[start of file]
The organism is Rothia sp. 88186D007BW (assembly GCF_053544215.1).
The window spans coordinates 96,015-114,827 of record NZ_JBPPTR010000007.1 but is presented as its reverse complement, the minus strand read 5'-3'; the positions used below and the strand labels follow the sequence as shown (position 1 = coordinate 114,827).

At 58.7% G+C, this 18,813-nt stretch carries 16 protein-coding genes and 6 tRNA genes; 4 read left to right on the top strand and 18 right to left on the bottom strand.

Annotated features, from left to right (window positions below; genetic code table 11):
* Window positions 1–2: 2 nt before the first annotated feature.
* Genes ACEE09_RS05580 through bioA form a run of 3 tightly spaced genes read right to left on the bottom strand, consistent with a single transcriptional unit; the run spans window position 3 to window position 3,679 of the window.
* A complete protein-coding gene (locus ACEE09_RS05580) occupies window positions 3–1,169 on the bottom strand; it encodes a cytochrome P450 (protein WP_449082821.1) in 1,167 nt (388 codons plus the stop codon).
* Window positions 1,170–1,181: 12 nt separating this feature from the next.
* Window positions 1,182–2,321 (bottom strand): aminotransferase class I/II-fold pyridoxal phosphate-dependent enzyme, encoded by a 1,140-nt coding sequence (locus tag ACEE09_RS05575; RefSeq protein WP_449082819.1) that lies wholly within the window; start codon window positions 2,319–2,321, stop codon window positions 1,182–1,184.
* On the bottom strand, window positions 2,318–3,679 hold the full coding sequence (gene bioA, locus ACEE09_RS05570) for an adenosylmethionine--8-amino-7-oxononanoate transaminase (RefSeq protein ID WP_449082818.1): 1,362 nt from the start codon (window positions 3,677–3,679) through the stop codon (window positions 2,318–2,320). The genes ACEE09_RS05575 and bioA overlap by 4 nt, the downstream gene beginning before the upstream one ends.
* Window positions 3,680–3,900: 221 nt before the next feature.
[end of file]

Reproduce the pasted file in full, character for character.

The organism is Rothia sp. 88186D007BW (assembly GCF_053544215.1).
The window spans coordinates 96,015-114,827 of record NZ_JBPPTR010000007.1 but is presented as its reverse complement, the minus strand read 5'-3'; the positions used below and the strand labels follow the sequence as shown (position 1 = coordinate 114,827).

At 58.7% G+C, this 18,813-nt stretch carries 16 protein-coding genes and 6 tRNA genes; 4 read left to right on the top strand and 18 right to left on the bottom strand.

Annotated features, from left to right (window positions below; genetic code table 11):
* Window positions 1–2: 2 nt before the first annotated feature.
* Genes ACEE09_RS05580 through bioA form a run of 3 tightly spaced genes read right to left on the bottom strand, consistent with a single transcriptional unit; the run spans window position 3 to window position 3,679 of the window.
* A complete protein-coding gene (locus ACEE09_RS05580) occupies window positions 3–1,169 on the bottom strand; it encodes a cytochrome P450 (protein WP_449082821.1) in 1,167 nt (388 codons plus the stop codon).
* Window positions 1,170–1,181: 12 nt separating this feature from the next.
* Window positions 1,182–2,321 (bottom strand): aminotransferase class I/II-fold pyridoxal phosphate-dependent enzyme, encoded by a 1,140-nt coding sequence (locus tag ACEE09_RS05575; RefSeq protein WP_449082819.1) that lies wholly within the window; start codon window positions 2,319–2,321, stop codon window positions 1,182–1,184.
* On the bottom strand, window positions 2,318–3,679 hold the full coding sequence (gene bioA, locus ACEE09_RS05570) for an adenosylmethionine--8-amino-7-oxononanoate transaminase (RefSeq protein ID WP_449082818.1): 1,362 nt from the start codon (window positions 3,677–3,679) through the stop codon (window positions 2,318–2,320). The genes ACEE09_RS05575 and bioA overlap by 4 nt, the downstream gene beginning before the upstream one ends.
* Window positions 3,680–3,900: 221 nt before the next feature.